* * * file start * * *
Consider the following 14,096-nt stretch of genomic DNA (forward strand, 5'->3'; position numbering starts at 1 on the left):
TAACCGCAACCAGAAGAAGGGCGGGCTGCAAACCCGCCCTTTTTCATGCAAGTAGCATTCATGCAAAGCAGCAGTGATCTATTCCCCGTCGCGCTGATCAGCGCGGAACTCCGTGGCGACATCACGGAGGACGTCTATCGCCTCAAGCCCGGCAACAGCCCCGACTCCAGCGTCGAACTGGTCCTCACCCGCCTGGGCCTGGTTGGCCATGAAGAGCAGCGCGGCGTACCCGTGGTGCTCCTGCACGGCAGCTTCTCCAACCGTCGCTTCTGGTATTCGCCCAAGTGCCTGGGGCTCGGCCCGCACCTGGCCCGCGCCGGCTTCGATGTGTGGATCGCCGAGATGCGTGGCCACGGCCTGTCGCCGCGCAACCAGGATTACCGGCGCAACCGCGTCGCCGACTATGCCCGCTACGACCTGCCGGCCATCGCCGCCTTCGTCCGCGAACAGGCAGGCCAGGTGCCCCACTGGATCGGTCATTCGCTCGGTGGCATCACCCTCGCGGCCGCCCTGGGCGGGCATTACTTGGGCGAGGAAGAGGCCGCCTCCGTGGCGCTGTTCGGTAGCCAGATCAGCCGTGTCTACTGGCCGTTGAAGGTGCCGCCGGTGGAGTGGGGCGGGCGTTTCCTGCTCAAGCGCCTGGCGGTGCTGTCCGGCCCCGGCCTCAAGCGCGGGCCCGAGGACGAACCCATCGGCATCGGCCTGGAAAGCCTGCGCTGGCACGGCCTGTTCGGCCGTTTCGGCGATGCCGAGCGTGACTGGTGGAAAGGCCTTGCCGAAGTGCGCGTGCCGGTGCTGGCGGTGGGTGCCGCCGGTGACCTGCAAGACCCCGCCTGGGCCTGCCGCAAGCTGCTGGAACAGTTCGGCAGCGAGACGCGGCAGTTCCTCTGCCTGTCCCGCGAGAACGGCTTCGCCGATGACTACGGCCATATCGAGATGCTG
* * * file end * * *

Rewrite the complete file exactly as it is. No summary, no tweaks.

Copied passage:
Consider the following 14,096-nt stretch of genomic DNA (forward strand, 5'->3'; position numbering starts at 1 on the left):
TAACCGCAACCAGAAGAAGGGCGGGCTGCAAACCCGCCCTTTTTCATGCAAGTAGCATTCATGCAAAGCAGCAGTGATCTATTCCCCGTCGCGCTGATCAGCGCGGAACTCCGTGGCGACATCACGGAGGACGTCTATCGCCTCAAGCCCGGCAACAGCCCCGACTCCAGCGTCGAACTGGTCCTCACCCGCCTGGGCCTGGTTGGCCATGAAGAGCAGCGCGGCGTACCCGTGGTGCTCCTGCACGGCAGCTTCTCCAACCGTCGCTTCTGGTATTCGCCCAAGTGCCTGGGGCTCGGCCCGCACCTGGCCCGCGCCGGCTTCGATGTGTGGATCGCCGAGATGCGTGGCCACGGCCTGTCGCCGCGCAACCAGGATTACCGGCGCAACCGCGTCGCCGACTATGCCCGCTACGACCTGCCGGCCATCGCCGCCTTCGTCCGCGAACAGGCAGGCCAGGTGCCCCACTGGATCGGTCATTCGCTCGGTGGCATCACCCTCGCGGCCGCCCTGGGCGGGCATTACTTGGGCGAGGAAGAGGCCGCCTCCGTGGCGCTGTTCGGTAGCCAGATCAGCCGTGTCTACTGGCCGTTGAAGGTGCCGCCGGTGGAGTGGGGCGGGCGTTTCCTGCTCAAGCGCCTGGCGGTGCTGTCCGGCCCCGGCCTCAAGCGCGGGCCCGAGGACGAACCCATCGGCATCGGCCTGGAAAGCCTGCGCTGGCACGGCCTGTTCGGCCGTTTCGGCGATGCCGAGCGTGACTGGTGGAAAGGCCTTGCCGAAGTGCGCGTGCCGGTGCTGGCGGTGGGTGCCGCCGGTGACCTGCAAGACCCCGCCTGGGCCTGCCGCAAGCTGCTGGAACAGTTCGGCAGCGAGACGCGGCAGTTCCTCTGCCTGTCCCGCGAGAACGGCTTCGCCGATGACTACGGCCATATCGAGATGCTG